Perplexed, but still hopelessly in love, the woman asked, 'Er, what are you doing?'

'I.. am.. trying.. to.. fuse with the wall, of course,' the answer comes back through gritted teeth.
'Go away!'

And so she did, the poor, comely, now very frightened lass.

On a different, perhaps even finer autumn day, with fire-red leaves falling their stately fall all around him, our remarkable hero began his daily jog uphill.

'Hey there, handsome man. Wouldn't something as dull as running be greatly improved with some company?'

'Sure, feel free to join me!', our Greek God replied without even a second glance at the questioner.

Momentarily, a vision of perfection drifted into view. With a figure wars could be waged over, hair dark and lustrous like black gold and a sinuous motion that demanded attention, if not complete hypnosis, our questioner jogged a little ahead, turning back and smiling expectanctly. Our spectacularly fair hero would never objectify women, but she was definitely an eleven on ten.

'Thanks, but are you sure you can keep up?'

'I'll try!', our impossibly perfect man responded humbly. He would never admit this, but he could probably lap the hill track four times before the seductive wench could do it once.

'What, aren't you going to retort?', the Cleopatra-esque beauty prompted flirtatiously.

To her utter shock though, at this statement, our man suddenly stopped and fell to the ground, as if struck by a sudden bout of cramp. With his face clenched in agony, he paused briefly, as if drawing strength from the heavens. He pulled out a packet of tortillas from his running shorts and proceeded to eat them slowly and carefully, completely oblivious to the world.

'Er, did I say something wrong? Aren't you going to jog anymore?'

'I cannot give you what you want. I am a man who never does anything twice! Do you understand? I can only do things, never do them again. Do you understand? I can never do what you want!', our normally unruffled hero thundered in rage.

Showing impressive self-control, perhaps driven only by lust, but impressive nonetheless, our resident Apsara mustered, 'Alright, but what does that have to do with tortillas?'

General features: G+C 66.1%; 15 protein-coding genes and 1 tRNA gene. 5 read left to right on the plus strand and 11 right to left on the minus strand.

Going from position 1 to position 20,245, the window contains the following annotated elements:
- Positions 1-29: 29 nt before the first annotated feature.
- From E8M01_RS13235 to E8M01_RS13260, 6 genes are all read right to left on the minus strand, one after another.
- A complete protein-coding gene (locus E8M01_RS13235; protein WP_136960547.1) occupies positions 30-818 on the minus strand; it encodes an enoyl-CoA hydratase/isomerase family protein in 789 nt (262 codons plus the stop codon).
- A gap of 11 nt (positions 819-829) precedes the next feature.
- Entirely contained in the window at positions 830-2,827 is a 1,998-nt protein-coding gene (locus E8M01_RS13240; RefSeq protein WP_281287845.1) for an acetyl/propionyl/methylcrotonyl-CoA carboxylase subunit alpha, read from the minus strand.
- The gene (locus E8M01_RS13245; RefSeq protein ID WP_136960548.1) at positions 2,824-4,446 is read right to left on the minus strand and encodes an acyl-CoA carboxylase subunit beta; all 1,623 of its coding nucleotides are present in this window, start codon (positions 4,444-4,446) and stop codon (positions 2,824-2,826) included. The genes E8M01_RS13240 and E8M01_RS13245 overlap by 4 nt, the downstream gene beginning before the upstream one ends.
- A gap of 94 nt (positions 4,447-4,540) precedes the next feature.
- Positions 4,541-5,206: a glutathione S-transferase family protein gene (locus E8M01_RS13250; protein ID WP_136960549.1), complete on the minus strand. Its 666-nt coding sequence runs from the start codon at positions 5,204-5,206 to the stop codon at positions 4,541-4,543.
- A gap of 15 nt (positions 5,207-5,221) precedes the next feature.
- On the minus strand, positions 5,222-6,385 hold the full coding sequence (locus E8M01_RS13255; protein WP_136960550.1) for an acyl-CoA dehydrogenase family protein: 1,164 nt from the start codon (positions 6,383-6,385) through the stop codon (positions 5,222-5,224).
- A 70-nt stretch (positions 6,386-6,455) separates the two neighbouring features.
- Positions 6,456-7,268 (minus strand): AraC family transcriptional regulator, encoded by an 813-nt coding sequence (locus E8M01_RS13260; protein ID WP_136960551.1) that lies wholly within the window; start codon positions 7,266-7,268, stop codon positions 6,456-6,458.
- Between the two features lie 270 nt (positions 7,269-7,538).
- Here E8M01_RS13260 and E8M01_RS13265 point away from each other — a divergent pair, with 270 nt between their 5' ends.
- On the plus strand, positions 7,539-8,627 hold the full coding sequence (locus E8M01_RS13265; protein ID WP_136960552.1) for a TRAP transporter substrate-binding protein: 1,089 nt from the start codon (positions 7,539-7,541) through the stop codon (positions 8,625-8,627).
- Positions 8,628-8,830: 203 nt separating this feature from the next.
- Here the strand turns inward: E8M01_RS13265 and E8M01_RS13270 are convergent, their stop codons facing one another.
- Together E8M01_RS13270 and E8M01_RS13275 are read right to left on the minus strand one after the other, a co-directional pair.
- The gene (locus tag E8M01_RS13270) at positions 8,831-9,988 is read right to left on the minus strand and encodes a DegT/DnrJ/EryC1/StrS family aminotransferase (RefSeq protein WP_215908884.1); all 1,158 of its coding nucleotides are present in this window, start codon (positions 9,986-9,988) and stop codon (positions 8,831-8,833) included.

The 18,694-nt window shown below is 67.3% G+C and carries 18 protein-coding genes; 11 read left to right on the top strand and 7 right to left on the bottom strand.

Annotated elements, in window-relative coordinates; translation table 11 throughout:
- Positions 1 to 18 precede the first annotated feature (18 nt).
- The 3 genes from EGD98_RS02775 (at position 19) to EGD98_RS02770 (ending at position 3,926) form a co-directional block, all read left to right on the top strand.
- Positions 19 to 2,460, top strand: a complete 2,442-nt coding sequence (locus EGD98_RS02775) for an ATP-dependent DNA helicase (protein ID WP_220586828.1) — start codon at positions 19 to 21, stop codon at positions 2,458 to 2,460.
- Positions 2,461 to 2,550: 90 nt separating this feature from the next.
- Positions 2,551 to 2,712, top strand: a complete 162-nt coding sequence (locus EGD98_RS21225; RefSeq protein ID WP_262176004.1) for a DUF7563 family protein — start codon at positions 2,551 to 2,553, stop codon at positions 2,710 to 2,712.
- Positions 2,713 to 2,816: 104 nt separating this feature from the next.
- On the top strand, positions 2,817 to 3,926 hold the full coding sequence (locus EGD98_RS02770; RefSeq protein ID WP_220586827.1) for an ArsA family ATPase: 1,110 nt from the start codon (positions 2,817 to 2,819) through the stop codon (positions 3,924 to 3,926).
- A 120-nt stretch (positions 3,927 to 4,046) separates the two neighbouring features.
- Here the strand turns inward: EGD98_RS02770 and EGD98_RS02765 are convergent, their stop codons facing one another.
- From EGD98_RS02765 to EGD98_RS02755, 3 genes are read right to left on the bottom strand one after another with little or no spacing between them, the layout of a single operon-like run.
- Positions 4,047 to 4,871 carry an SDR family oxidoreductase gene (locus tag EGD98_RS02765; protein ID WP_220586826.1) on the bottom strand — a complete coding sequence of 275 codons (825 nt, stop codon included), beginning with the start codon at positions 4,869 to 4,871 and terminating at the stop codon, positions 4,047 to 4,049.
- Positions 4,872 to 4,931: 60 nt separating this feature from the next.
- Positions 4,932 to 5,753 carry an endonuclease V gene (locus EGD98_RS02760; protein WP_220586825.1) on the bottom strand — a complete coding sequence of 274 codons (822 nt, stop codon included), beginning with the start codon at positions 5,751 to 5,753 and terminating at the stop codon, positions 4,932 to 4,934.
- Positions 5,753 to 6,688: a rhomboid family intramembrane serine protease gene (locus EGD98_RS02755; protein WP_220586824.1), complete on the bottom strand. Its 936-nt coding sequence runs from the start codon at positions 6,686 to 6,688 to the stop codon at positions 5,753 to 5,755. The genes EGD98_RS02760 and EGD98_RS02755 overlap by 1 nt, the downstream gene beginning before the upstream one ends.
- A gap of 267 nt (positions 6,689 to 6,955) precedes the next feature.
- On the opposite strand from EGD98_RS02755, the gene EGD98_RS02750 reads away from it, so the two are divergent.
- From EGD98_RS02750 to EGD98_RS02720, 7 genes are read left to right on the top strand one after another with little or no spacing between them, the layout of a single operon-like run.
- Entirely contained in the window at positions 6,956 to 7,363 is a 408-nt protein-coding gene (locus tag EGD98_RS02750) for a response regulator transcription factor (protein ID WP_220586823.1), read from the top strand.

'Do you still not understand? I can only do. I can never re.. re.. redo!', the words trickled out unwillingly.
'So I can never re-tort, only tort. Tortillas are little torts, so that's all I can do.'
'I can never re-fuse, only fuse.'
'DO YOU UNDERSTAND NOW?'

Our fantastic heroine's charms weren't limited to the realm of the physical; she was possessed of a fine sense of sadism, like any good callipygian temptress.

'So I'm not going to get any re-spect from you then?'

If it were possible to tie up a face in knots, that was what happened to our hero. 'I don't have my spectre! I left it at home. I'm so sorry!'

'And I'm not going to get any re-spite from your whining, either.'

'I DON'T WHINE, YOU SADISTIC SPAWN OF A THREE LEGGED DONKEY THAT WAS RAPED BY A TOOTHLESS MADMAN BORN OUT OF WEDLOCK IN A SMELLY DITCH WHERE EVEN PLANTS DON'T GROW!'

'Ah, that's spite, is it?'

'Yes.', our remarkable protagonist averred, now suddenly calm again and possessed of a benign smile that could annoy saints.

'So what do you do at night? I'm sure you can't rest at all.'

'On Mondays and Wednesdays, I walk on half the street; on Tuesdays and Thursdays I am half a saint, and on weekends I'm a striker for my local football team half the time.

'Wait, are you saying you don't rest, but you St.?' Our hero nodded glumly at this.

'Man, you're remarkable you know that? You're remarkable!' the anthropomorphic jogging vision of perfection grinned a tinkly laugh that felt like being showered with diamonds and caressed by the softest velvet at the same time.

'I'm not what you say, I'm just..', at this point he paused to pull out a marker pen from his cavernous running shorts and perform what could only be described as a child's scrawl on his flawless visage.
'... Markable.'



Monday, 12 October 2015

Chronicle of a Cynical Uncle #1

Let's imagine there exists a cantankerous old man who's so grouchy that he'll berate you for giving him birthday presents, and who's so cynical that the first thing that'll occur to him on seeing a cute puppy on his doorstep would be:

'What kind of scam is this?'

Let's also imagine that this irritable old geezer is your uncle and that he's just discovered a book of inspirational quotes. Naturally, his blood pressure is going to shoot through the roof at the almost physically painful optimism, and he's going to want to rectify that with a dash of vitriol. Much to the nephew's amusement, of course.

“Believe you can, and you’re halfway there.” Theodore Roosevelt.
“But the other half takes forever.”

“We can’t help everyone but everyone can help someone.” Ronald Reagan
“That someone is usually yourself.”

“Somewhere, something incredible is waiting to be known.” Carl Sagan
“It will either be known and dismissed as something extraordinarily mundane, or will forever continue waiting.”

“The measure of who we are is what we do with what we have.” Vince Lombardi
“I can eat every single edible thing in the house in one hour!”

“Change your thoughts and you can change the world.”  Norman Vincent Peale
“Only if your thoughts change to - ‘the world is unchangeable!’”

“You must do the things you think you cannot do.” Eleanor Roosevelt